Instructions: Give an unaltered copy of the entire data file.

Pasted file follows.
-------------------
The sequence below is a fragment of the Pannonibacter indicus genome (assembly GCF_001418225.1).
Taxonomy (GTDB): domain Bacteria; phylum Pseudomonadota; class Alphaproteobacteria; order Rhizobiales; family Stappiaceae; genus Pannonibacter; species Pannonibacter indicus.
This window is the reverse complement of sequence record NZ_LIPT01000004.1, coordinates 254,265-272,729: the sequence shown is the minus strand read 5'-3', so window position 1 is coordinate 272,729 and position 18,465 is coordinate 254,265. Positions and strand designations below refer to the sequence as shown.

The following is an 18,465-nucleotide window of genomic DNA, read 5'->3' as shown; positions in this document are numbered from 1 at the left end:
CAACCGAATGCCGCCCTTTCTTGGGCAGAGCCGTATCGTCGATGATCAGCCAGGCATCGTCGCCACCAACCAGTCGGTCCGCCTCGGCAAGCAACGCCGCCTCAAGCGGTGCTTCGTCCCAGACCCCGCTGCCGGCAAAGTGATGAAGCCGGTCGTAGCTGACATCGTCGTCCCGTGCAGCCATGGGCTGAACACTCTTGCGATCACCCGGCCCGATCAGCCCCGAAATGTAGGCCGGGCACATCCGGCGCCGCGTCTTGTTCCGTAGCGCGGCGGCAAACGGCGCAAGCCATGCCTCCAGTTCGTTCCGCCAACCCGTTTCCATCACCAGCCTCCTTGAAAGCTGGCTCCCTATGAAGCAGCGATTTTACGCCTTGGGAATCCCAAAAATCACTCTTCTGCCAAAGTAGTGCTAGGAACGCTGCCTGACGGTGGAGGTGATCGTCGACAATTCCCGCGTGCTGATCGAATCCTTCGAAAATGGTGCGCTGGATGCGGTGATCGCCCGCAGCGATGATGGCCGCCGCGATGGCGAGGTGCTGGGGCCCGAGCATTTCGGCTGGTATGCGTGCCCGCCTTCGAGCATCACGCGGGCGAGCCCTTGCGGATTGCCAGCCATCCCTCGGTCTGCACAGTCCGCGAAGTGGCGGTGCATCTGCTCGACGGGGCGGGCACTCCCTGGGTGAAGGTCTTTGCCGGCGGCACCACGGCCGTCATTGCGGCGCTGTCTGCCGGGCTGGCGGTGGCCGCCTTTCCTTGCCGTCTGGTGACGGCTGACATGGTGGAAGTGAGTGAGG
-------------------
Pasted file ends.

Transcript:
The sequence below is a fragment of the Pannonibacter indicus genome (assembly GCF_001418225.1).
Taxonomy (GTDB): domain Bacteria; phylum Pseudomonadota; class Alphaproteobacteria; order Rhizobiales; family Stappiaceae; genus Pannonibacter; species Pannonibacter indicus.
This window is the reverse complement of sequence record NZ_LIPT01000004.1, coordinates 254,265-272,729: the sequence shown is the minus strand read 5'-3', so window position 1 is coordinate 272,729 and position 18,465 is coordinate 254,265. Positions and strand designations below refer to the sequence as shown.

The following is an 18,465-nucleotide window of genomic DNA, read 5'->3' as shown; positions in this document are numbered from 1 at the left end:
CAACCGAATGCCGCCCTTTCTTGGGCAGAGCCGTATCGTCGATGATCAGCCAGGCATCGTCGCCACCAACCAGTCGGTCCGCCTCGGCAAGCAACGCCGCCTCAAGCGGTGCTTCGTCCCAGACCCCGCTGCCGGCAAAGTGATGAAGCCGGTCGTAGCTGACATCGTCGTCCCGTGCAGCCATGGGCTGAACACTCTTGCGATCACCCGGCCCGATCAGCCCCGAAATGTAGGCCGGGCACATCCGGCGCCGCGTCTTGTTCCGTAGCGCGGCGGCAAACGGCGCAAGCCATGCCTCCAGTTCGTTCCGCCAACCCGTTTCCATCACCAGCCTCCTTGAAAGCTGGCTCCCTATGAAGCAGCGATTTTACGCCTTGGGAATCCCAAAAATCACTCTTCTGCCAAAGTAGTGCTAGGAACGCTGCCTGACGGTGGAGGTGATCGTCGACAATTCCCGCGTGCTGATCGAATCCTTCGAAAATGGTGCGCTGGATGCGGTGATCGCCCGCAGCGATGATGGCCGCCGCGATGGCGAGGTGCTGGGGCCCGAGCATTTCGGCTGGTATGCGTGCCCGCCTTCGAGCATCACGCGGGCGAGCCCTTGCGGATTGCCAGCCATCCCTCGGTCTGCACAGTCCGCGAAGTGGCGGTGCATCTGCTCGACGGGGCGGGCACTCCCTGGGTGAAGGTCTTTGCCGGCGGCACCACGGCCGTCATTGCGGCGCTGTCTGCCGGGCTGGCGGTGGCCGCCTTTCCTTGCCGTCTGGTGACGGCTGACATGGTGGAAGTGAGTGAGG